British Airways Is Trialling New UK/Europe Avios Pricing Options


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A few months back British Airways ran a trial in which flyers were given the option to use Avios to reduce the cost of the taxes and fees due on its long-haul award bookings. Now the airline has extended the trial to include its short-haul flights between the UK and Europe as well as its flights within the United Kingdom.

If you head over to BA.com and attempt to make a short-haul reward flight booking you will be offered a pricing option that you probably haven’t seen before…like this one for an off-peak economy class fare between London and Amsterdam:

Up until now, the more usual cost for this reward flight has been 4,000 Avios + approximately £15.50 in taxes and fees but you’ll only see that option if you click on the “more pricing options” link under the headline price.

What BA is doing here is allowing flyers to redeem more Avios than normal in exchange for lower co-pays or, as has been possible before, use fewer Avios and pay a higher co-pay.

Aside: British Airways is promoting the new option as the chance to pay just £1 in taxes and fees for a reward flight so I’m not entirely sure why I’m being offered the chance to pay even less – £0.50.

The value on offer here will depend entirely on the payment option you go for and will also vary (slightly) from route to route and season to season.

Here’s what the numbers look like for an off-peak economy class booking between London Heathrow and Amsterdam:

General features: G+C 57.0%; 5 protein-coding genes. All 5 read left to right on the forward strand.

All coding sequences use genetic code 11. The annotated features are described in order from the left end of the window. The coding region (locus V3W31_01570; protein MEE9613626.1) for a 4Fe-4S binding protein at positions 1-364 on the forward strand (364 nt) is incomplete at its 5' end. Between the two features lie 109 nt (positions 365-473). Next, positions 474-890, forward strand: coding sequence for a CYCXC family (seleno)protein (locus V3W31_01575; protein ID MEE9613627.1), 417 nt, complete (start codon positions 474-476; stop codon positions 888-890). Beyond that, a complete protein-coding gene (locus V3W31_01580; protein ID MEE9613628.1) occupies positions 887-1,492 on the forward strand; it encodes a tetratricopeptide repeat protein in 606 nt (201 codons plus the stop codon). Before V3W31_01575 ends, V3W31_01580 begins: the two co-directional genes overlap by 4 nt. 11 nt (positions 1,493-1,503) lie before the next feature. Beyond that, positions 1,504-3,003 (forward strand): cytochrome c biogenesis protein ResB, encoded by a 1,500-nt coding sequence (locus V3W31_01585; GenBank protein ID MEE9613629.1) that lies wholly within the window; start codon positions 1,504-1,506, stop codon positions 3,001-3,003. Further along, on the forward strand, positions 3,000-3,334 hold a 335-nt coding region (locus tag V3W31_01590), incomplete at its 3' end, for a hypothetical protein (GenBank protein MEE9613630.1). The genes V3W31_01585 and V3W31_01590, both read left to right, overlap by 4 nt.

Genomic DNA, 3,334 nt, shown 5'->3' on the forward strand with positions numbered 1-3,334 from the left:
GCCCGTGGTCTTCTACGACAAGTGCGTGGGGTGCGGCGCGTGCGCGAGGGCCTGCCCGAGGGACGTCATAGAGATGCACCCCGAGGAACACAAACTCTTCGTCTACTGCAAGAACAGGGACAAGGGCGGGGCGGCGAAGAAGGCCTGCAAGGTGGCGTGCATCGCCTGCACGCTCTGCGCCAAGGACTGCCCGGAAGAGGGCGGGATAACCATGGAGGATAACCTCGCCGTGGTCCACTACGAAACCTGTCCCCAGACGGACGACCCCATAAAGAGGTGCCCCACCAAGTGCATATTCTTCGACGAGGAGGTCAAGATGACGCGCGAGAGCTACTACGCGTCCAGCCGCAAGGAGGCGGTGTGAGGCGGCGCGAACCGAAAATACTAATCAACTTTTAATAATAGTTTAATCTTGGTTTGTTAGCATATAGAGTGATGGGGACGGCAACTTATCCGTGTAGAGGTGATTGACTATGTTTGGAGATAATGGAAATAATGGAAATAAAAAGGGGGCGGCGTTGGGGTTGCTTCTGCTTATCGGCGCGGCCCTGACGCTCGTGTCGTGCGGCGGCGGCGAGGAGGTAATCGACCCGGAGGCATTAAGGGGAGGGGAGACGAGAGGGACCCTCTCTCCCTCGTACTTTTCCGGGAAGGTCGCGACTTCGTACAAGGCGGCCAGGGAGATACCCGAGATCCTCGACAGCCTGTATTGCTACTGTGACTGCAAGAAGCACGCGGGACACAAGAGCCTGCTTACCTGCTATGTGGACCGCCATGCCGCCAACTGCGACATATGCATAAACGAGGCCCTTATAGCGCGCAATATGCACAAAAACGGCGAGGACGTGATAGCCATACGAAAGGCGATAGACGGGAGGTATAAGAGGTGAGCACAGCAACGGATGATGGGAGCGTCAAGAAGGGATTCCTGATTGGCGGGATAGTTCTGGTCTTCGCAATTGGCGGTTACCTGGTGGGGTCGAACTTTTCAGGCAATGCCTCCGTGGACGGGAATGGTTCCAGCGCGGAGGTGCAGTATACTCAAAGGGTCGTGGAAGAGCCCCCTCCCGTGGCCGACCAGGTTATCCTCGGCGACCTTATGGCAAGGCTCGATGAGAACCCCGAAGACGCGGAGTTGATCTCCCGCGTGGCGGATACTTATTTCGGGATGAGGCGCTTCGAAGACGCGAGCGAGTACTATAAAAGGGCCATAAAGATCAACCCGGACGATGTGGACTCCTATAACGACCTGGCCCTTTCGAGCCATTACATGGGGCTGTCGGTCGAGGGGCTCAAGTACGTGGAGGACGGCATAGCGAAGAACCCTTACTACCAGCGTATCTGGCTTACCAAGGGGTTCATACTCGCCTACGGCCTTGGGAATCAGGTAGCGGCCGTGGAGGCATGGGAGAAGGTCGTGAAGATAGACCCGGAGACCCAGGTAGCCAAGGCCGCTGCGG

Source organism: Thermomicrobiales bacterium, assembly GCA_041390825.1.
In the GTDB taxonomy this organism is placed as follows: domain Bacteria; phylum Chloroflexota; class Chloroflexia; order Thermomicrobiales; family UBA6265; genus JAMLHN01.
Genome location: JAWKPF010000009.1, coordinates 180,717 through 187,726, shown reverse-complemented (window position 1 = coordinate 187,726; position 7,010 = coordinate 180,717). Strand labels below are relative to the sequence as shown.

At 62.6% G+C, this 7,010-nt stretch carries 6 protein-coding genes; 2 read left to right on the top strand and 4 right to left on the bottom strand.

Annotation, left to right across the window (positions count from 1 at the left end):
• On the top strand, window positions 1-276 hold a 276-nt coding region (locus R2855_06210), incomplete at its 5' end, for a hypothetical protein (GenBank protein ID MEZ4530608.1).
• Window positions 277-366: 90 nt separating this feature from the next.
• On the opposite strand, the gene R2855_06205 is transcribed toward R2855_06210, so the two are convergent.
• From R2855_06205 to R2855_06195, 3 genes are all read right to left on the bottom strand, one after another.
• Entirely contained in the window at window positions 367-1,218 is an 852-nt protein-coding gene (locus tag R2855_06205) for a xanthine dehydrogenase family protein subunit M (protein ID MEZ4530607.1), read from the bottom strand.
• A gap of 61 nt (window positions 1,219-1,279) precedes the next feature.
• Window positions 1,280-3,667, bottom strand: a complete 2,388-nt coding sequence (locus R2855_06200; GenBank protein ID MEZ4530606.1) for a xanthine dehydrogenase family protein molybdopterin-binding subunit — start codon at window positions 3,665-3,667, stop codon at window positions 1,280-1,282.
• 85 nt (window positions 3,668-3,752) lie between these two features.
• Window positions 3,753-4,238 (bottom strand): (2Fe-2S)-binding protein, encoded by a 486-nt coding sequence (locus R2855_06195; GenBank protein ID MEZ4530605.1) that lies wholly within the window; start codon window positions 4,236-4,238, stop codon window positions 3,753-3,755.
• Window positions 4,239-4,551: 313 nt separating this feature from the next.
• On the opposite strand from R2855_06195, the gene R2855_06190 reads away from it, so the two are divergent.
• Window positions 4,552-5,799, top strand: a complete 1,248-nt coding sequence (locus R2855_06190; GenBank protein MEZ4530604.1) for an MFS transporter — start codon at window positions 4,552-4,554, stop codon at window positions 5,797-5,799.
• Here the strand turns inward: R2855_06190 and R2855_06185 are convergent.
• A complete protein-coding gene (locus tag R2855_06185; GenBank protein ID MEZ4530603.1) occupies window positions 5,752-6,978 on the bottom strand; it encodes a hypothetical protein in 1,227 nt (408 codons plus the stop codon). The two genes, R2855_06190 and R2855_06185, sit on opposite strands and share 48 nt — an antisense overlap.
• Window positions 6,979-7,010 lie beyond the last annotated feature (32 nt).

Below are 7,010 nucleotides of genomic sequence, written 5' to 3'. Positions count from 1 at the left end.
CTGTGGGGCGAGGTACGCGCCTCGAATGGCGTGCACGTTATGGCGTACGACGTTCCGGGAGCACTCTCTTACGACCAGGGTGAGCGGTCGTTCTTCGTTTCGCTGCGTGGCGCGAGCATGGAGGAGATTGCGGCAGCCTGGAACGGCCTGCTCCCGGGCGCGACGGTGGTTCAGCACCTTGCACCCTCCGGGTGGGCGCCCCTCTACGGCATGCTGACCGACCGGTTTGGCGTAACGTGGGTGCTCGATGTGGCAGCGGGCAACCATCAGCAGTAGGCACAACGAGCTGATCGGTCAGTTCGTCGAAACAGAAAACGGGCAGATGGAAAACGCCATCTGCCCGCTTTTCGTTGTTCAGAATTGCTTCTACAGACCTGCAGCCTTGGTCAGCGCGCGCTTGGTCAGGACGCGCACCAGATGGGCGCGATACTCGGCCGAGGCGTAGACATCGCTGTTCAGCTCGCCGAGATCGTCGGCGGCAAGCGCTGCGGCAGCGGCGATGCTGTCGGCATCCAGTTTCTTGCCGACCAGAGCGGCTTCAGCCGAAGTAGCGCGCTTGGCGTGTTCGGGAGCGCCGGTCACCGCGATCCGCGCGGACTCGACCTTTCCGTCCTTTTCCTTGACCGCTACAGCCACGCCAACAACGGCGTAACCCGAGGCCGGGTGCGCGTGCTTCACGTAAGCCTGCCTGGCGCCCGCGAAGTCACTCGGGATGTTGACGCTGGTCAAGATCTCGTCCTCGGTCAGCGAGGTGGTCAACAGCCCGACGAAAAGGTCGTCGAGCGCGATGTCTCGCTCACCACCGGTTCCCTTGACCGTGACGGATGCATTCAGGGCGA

British Airways now presents the default cost of this reward flight as 7,500 Avios + £0.50 so all the other options on offer are essentially allowing flyers to buy Avios in exchange for a small cash co-pay.

The cost to buy Avios in each scenario (for this route) varies from £0.0043 to £0.0075 ($0.0053 – $0.0093).

As I value Avios at around £0.0075 all of these options are more attractive than the option to pay.

Things aren’t quite so clear cut in peak season.

Here, the two options which cost the fewest Avios will see a flyer effectively paying more for their Avios than I think they’re worth but, once again, all the other options offer better value than the new low co-pay option of 8,000 Avios + £0.50.

If we take a look at one of the longest short-haul routes that British Airways operates (Heathrow – Larnaca in off-peak season) the numbers look a little different…

…but the conclusion is similar – all the options allow flyers to effectively buy Avios at a cheap or very cheap rate and therefore offer better value than the new option where the co-pay is negligible.

Should You Ever Take The Low Co-Pay Option?

Your decision should always be based on the value you place on your Avios so there will be times where some people will see value where others don’t….but there is one niche circumstance in which the low co-pay option may be useful to everyone.

When it comes to canceling a reward flight booking British Airways applies a fee which is the lower of £35 or the taxes and fees paid so, if your plans are fluid and you’re likely to have to cancel a reward flight booking, paying just £0.50 (or £1) in fees and choosing to part with more Avios can make sense.

Bottom Line

I like the fact that there are now more options to use when it comes to booking a British Airways short-haul flight but the fact remains that, in most circumstances, the better value is to be had by ignoring the headline low co-pay price and choosing one of the other options.

It’s for this reason that I’m not entirely happy with BA for not presenting all the options on the screen by default and requiring flyers to choose to see all the other options open to them.

The fact that the first price everyone now sees is not the best value option may not catch out most of this blog’s readership, but it will certainly see a lot more less experienced flyers burning their Avios balances when taking a higher co-pay option would offer a better deal.

I don’t like that.

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